But investors should tread carefully, as good news has often leaked before the meeting even begins. Typically, biotech stocks run up before the meeting, and sometimes sell off even when the news is good. Still, for long-term investors, ASCO is often the time to get a feel for what the big cancer stories will be in the coming year.

Click here for a slide show of ASCO drugs to watch.


Cancer Drugs to watch: geldschneider

Onyx Pharamceuticals

16.05.05 17:37
<!--StartFragment --> 
 < script language=javascript src="">< /script>Cancer Drugs to watch: 1940782

Sales Potential: $
Novelty: ++

This pill was originally designed to knock out a protein, called the RAF kinase, which helps cause cells to divide. But it also turns out to block proteins that spur blood vessels to grow, feeding tumors. This second set of mechanisms is thought to account for the drug's apparent success in treating kidney cancer, which has proved resistant to most cancer drugs. In a second-stage trial whose final results were announced in October 2004, the drug shrunk or stabilized tumors in 70% of 202 kidney cancer patients. By contrast, only 15% of kidney cancer patients respond to existing therapies. A final-stage trial in 800 kidney cancer patients showed the drug slowed the disease's progression. Full results will be presented at the American Society of Clinical Oncology between May 13 and 17.

Click here for more on BAY-43-9006.

 Cancer Drugs to watch: 1940782
<!-- AD --><!-- OAS AD 'Block' begin -->< script language=JavaScript><!--OAS_AD('Block');//-->< /script> <!-- OAS AD 'Block' end --><!-- /AD -->

Cancer Drugs to watch: geldschneider


16.05.05 17:42
<!--StartFragment --> 
 < script language=javascript src="">< /script>Cancer Drugs to watch: 1940786

Sales Potential: $
Novelty: ++

Telcyta is a molecule designed to remain harmless until it comes into contact with an enzyme that is produced by certain cancer cells. This enzyme snips the drug into two parts, one of which is poisonous. As the poisonous fragment quickly disintegrates, the cancer cell is killed while healthy cells go unscathed. Telcyta has shown promise in treating several cancers. In two trials with difference chemotherapy drugs presented in June, about half of ovarian cancer patients responded. Three of 16 patients in one trial saw their cancer vanish, at least for the moment. Results of a late-stage test in ovarian cancer, where an earlier trial seemed to extend patients' lives, are expected sometime this year.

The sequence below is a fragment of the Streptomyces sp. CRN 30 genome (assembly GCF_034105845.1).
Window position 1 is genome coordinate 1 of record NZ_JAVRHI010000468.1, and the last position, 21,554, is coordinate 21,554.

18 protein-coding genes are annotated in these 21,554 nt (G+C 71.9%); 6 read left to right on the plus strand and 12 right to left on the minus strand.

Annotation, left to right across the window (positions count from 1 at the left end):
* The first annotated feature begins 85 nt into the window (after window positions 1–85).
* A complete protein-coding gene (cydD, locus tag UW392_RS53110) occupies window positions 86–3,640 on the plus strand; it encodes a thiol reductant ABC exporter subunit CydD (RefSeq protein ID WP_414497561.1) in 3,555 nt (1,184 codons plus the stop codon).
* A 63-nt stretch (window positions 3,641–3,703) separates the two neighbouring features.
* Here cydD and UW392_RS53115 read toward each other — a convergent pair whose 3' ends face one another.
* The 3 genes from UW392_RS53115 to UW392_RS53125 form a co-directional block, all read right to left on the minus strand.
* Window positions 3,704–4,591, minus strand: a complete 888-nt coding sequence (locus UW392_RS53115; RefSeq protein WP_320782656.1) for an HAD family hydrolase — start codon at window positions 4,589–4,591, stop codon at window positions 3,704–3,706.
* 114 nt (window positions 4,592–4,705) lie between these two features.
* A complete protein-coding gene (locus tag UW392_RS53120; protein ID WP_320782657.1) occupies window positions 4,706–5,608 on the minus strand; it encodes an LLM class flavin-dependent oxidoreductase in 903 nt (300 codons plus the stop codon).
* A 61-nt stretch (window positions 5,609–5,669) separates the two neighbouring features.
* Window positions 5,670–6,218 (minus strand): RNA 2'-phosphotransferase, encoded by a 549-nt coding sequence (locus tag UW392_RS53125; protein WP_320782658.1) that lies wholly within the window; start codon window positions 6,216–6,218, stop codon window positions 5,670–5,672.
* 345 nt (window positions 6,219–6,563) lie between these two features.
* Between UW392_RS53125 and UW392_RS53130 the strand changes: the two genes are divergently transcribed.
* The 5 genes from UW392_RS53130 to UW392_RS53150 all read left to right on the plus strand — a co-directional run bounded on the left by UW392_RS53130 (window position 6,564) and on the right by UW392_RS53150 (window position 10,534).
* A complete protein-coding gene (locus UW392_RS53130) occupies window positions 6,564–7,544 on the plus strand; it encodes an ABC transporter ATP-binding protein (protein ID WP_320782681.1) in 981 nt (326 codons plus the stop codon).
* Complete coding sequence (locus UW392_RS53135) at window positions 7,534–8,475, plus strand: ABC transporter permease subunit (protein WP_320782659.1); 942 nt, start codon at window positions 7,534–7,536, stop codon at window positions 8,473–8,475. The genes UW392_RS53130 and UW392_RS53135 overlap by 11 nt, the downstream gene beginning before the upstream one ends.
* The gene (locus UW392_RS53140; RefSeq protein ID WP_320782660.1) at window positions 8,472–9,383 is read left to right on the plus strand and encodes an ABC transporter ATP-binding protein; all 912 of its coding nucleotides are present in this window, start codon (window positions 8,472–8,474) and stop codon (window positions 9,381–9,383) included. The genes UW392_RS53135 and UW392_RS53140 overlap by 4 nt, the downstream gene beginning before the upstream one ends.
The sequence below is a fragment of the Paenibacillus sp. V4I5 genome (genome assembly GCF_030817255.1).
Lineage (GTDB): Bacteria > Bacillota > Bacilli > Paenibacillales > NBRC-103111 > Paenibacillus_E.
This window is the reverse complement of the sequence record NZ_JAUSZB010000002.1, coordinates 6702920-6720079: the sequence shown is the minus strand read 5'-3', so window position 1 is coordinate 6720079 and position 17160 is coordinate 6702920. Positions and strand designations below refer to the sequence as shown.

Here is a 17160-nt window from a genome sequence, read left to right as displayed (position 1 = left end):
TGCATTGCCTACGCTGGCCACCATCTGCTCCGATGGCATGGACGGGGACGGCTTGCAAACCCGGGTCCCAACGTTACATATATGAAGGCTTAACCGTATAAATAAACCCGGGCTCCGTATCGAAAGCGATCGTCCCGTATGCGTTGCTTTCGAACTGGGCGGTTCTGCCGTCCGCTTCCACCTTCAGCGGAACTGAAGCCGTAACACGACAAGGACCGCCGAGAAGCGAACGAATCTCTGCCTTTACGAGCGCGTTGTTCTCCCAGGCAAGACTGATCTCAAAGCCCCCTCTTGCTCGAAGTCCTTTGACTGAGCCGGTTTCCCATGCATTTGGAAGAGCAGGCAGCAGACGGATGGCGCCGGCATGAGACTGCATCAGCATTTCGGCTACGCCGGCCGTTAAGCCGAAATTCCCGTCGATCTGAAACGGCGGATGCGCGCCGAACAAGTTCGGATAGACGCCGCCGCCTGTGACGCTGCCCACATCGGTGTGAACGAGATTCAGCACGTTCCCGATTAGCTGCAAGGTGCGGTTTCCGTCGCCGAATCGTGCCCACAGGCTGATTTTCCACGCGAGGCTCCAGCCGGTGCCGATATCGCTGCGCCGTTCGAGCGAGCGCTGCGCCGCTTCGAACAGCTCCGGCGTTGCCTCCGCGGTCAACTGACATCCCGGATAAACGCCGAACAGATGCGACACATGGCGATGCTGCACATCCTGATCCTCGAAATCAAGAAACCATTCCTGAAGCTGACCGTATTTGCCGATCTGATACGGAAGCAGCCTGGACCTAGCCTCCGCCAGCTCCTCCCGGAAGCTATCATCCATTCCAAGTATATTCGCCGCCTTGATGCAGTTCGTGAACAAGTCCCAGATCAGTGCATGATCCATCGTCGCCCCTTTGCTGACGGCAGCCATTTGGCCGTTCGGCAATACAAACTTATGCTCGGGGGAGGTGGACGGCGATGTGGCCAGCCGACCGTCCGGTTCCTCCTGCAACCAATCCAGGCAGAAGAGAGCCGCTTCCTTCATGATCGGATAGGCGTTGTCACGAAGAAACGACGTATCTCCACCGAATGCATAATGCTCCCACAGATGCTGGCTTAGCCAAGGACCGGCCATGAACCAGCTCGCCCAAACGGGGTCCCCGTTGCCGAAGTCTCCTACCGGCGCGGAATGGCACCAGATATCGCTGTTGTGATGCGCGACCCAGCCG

Click here for more on Telcyta.

 Cancer Drugs to watch: 1940786
<!-- AD --><!-- OAS AD 'Block' begin -->< script
Cancer Drugs to watch: geldschneider

Der Kapf gegen Krebs: Genentech

17.05.05 07:55
Genentech's Triumph
Matthew Herper, 05.16.05, 6:00 AM ET



ORLANDO, FLA. - At least for the moment, Genentech, the original biotechnology pioneer, is undeniably on top of the cancer world. But as gigantic rivals, including Pfizer and GlaxoSmithKline, try to steal its tricks, can the South San Francisco-based biotech maintain its dominance?

The 29-year-old firm has dominated this year's biggest cancer treatment conference, the annual meeting of the American Society of Clinical Oncology (ASCO), with its drugs Herceptin, Avastin and Tarceva. All of the medicines were invented through close attention to the genetic defects in cells that lead to cancer, and tested in large clinical studies that experts praise for their rigor. Now, in quick succession, Avastin has been shown to extend life by several months in lung, breast and colon cancer, when added on top of chemotherapy. The battery of results emerged in little more than a month (see "Genentech's Wall Of Data").

"It was the most fun five weeks I might ever have in my career," says Susan Desmond-Hellmann, who heads Genentech's (nyse: DNA - news - people ) clinical trials. "It's what you live for."

Doctors are impressed, especially with Avastin, which is designed to starve tumors of blood by blocking a protein called VEGF.

"It's powerful," says Nicholas Vogelzang, head of the Nevada Cancer Institute. Adds Len Lichtenfeld, deputy medical director of the American Cancer Society: "I happen to think these results are spectacular." Says Robert Mayer, director of the center for gastrointestinal oncology at the Dana-Farber Cancer Institute: "I think it's hard to be anything but enthusiastic about the results."

At the end of two years, 22% of non-small-cell lung cancer patients who received Avastin with their chemotherapy were alive, compared to 17% who received only chemotherapy. Before the meeting, some worried that the lung cancer data for the drug would be marred by a side effect: In earlier trials, 9% of patients had bled to death from their lungs while on Avastin treatment. But most of the bleeding occurred in patients who had a particular type of tumor, called a squamous cell tumor. By excluding patients at high risk of bleeding, the number of bleeding deaths was cut to a little more than 1% of those taking Avastin.